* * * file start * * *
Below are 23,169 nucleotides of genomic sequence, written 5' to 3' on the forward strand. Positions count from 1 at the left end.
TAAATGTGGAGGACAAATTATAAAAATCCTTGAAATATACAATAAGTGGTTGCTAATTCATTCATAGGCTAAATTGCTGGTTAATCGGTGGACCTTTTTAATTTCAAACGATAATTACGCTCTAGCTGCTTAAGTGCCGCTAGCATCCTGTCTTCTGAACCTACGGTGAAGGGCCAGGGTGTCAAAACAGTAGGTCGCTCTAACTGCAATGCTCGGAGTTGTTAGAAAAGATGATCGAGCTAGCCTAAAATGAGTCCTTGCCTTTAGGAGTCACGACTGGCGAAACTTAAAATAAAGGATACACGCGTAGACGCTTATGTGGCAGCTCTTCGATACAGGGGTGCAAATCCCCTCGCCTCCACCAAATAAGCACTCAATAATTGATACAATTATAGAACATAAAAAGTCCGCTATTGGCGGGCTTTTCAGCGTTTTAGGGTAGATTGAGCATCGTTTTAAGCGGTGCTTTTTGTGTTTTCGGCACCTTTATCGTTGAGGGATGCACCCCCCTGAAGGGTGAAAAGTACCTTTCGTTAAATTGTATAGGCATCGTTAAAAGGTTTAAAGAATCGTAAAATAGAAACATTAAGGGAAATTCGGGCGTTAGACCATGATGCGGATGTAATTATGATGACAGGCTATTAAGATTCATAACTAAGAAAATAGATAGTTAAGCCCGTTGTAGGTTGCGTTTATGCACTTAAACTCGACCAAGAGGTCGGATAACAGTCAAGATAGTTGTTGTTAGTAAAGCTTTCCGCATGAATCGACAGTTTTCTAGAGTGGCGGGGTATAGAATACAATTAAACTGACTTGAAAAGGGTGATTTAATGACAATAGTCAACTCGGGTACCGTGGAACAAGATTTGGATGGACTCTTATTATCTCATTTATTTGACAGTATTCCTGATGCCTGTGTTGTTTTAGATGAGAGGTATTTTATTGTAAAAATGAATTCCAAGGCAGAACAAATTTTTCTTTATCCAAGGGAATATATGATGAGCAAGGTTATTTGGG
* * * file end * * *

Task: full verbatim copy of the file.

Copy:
Below are 23,169 nucleotides of genomic sequence, written 5' to 3' on the forward strand. Positions count from 1 at the left end.
TAAATGTGGAGGACAAATTATAAAAATCCTTGAAATATACAATAAGTGGTTGCTAATTCATTCATAGGCTAAATTGCTGGTTAATCGGTGGACCTTTTTAATTTCAAACGATAATTACGCTCTAGCTGCTTAAGTGCCGCTAGCATCCTGTCTTCTGAACCTACGGTGAAGGGCCAGGGTGTCAAAACAGTAGGTCGCTCTAACTGCAATGCTCGGAGTTGTTAGAAAAGATGATCGAGCTAGCCTAAAATGAGTCCTTGCCTTTAGGAGTCACGACTGGCGAAACTTAAAATAAAGGATACACGCGTAGACGCTTATGTGGCAGCTCTTCGATACAGGGGTGCAAATCCCCTCGCCTCCACCAAATAAGCACTCAATAATTGATACAATTATAGAACATAAAAAGTCCGCTATTGGCGGGCTTTTCAGCGTTTTAGGGTAGATTGAGCATCGTTTTAAGCGGTGCTTTTTGTGTTTTCGGCACCTTTATCGTTGAGGGATGCACCCCCCTGAAGGGTGAAAAGTACCTTTCGTTAAATTGTATAGGCATCGTTAAAAGGTTTAAAGAATCGTAAAATAGAAACATTAAGGGAAATTCGGGCGTTAGACCATGATGCGGATGTAATTATGATGACAGGCTATTAAGATTCATAACTAAGAAAATAGATAGTTAAGCCCGTTGTAGGTTGCGTTTATGCACTTAAACTCGACCAAGAGGTCGGATAACAGTCAAGATAGTTGTTGTTAGTAAAGCTTTCCGCATGAATCGACAGTTTTCTAGAGTGGCGGGGTATAGAATACAATTAAACTGACTTGAAAAGGGTGATTTAATGACAATAGTCAACTCGGGTACCGTGGAACAAGATTTGGATGGACTCTTATTATCTCATTTATTTGACAGTATTCCTGATGCCTGTGTTGTTTTAGATGAGAGGTATTTTATTGTAAAAATGAATTCCAAGGCAGAACAAATTTTTCTTTATCCAAGGGAATATATGATGAGCAAGGTTATTTGGG